• says

      I am not sure why your company had such a long probationary period. Most probationary periods end within three months, six months at a maximum. If you want to figure out why, my eBook goes how to try and find the answer both from the company or by examining your relationship with the company more thoroughly. Absent trying to do the work yourself, I would recommend sitting down with a career coach to craft your message carefully. They would need more information than you have provided to answer you properly. Good luck!

  7. Missy says

    I was working for a company in a receptionist/admin position for a year and was promoted to a manager of a new shows/retail department in marketing and was told I didn’t have to really work weekends/evenings except once a month or so which is the reason I accepted the position, initially I declined it twice as I figured I would have to work weekends and my time is important to me and they told me I would rarely have to.They got me a consultant as I didn’t have a lot of experience in that area. Eventually the consultant said in order for me to do that position I needed to change my work schedule and was trying to force my hand. Thus I spoke with the owners and asked if there were other positions available as it was better for both parties if I was in an operations position. I recommended someone else who I hired and is now working that position.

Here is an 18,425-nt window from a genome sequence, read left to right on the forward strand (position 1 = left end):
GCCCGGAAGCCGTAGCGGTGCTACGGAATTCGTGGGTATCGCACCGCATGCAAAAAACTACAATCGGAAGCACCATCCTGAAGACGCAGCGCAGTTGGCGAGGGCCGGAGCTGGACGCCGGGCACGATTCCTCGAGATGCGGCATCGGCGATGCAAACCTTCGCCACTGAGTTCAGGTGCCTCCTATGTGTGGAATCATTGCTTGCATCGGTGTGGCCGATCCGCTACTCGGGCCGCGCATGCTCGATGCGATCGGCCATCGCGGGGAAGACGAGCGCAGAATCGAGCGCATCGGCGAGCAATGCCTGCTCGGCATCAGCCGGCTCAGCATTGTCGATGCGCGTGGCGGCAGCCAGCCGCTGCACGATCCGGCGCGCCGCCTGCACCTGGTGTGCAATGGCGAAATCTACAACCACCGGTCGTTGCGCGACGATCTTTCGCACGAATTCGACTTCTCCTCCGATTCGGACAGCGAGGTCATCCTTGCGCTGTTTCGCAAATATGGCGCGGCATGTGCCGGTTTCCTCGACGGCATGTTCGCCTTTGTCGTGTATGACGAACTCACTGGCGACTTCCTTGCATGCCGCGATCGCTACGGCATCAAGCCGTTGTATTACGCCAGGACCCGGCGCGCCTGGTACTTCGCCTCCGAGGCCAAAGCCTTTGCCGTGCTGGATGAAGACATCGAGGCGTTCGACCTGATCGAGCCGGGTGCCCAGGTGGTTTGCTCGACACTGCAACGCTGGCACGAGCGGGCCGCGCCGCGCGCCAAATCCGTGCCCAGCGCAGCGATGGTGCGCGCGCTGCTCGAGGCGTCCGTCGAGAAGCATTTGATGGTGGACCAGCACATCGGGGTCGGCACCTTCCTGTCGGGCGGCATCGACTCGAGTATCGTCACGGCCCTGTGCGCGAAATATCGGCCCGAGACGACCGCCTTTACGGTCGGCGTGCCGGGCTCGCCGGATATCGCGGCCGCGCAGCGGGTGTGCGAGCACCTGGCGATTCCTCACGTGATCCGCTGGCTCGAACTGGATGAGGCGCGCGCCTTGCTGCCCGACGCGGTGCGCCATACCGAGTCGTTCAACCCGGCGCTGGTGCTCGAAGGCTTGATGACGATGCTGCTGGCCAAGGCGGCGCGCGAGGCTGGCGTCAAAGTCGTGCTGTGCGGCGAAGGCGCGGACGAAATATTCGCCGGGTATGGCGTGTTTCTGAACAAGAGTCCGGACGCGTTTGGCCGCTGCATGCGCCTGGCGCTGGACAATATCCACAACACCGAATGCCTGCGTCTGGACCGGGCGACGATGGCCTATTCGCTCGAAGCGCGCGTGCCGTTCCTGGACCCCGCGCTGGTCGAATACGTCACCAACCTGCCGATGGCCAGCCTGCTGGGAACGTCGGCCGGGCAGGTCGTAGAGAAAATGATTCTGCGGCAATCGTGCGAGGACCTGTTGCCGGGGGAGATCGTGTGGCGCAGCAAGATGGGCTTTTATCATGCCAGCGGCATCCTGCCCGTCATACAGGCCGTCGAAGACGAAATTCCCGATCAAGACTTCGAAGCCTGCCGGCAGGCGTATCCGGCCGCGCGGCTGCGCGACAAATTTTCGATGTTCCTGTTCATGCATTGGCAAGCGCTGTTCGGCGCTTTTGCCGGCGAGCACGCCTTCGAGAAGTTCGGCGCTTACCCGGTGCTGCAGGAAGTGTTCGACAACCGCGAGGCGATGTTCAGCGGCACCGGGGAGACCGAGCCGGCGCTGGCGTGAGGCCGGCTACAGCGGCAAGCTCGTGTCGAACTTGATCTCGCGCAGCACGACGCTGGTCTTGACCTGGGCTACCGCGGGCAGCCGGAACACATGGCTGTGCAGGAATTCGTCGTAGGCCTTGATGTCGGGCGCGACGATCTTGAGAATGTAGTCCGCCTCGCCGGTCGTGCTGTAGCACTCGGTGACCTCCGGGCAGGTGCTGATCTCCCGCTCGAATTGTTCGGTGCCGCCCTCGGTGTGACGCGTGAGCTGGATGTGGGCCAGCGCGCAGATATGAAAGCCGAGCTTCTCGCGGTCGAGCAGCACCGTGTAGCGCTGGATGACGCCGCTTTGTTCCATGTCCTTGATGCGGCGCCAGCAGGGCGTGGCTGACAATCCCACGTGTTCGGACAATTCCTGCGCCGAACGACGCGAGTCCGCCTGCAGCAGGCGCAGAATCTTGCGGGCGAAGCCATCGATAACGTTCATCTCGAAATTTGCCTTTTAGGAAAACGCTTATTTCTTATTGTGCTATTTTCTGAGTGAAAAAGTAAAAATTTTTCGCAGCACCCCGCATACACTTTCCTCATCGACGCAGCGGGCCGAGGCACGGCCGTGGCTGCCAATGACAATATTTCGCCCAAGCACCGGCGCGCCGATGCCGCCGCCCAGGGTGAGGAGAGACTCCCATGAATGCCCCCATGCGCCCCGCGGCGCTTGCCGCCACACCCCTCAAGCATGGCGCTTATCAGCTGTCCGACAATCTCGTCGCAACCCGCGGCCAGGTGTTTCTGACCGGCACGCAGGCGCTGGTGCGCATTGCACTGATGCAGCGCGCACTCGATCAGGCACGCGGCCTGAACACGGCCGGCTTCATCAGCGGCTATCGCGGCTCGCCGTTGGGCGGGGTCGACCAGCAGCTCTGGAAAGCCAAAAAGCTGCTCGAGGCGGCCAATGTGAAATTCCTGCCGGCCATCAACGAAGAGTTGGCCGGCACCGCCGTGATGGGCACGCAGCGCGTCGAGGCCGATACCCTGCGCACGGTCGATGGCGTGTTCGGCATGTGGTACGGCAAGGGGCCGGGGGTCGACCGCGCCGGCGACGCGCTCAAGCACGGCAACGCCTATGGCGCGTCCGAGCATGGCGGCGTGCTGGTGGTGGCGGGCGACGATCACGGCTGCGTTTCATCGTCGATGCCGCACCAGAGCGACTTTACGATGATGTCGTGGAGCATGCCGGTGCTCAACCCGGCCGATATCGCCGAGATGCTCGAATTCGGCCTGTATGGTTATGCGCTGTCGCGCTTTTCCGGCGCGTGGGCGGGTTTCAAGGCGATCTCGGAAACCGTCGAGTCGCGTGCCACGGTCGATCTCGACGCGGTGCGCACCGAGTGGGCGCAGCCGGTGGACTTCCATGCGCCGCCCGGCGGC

The person that took over my reception/admin position was moving to a different position, and I switched back to my old reception/admin position early September. However as the company is growing they were creating departments and pulled away many of my duties and dispensed them between the other departments so I could concentrate on just the phones and input basic information.
    This isn’t what I was expecting thus I went to them and let them know if there were other positions opening up, I would be interested. Then they let me go one week later.
    I felt that my input was no longer needed as I was just expected to do what I was asked.
    It was hard as they were wanting just a receptionist, and after I had learned so much and gained many new skills I felt underutilized.
    I am wondering what would be best to put in the “Reason for Leaving” section.
    I have 4 people that are willing to be a reference and I was told that I should feel that I made effective changes in the company by another manager. Thank you ~

    • says


      It is good that you have four people who are willing to be references. I would suggest you pick up my eBook – What to do After Being Fired, it will help you craft your story for your interviews and help you determine the best alternative for job applications. To be specific to your situation, work with a career coach as there are many more questions to be answered before giving advice online.


  8. Lexy says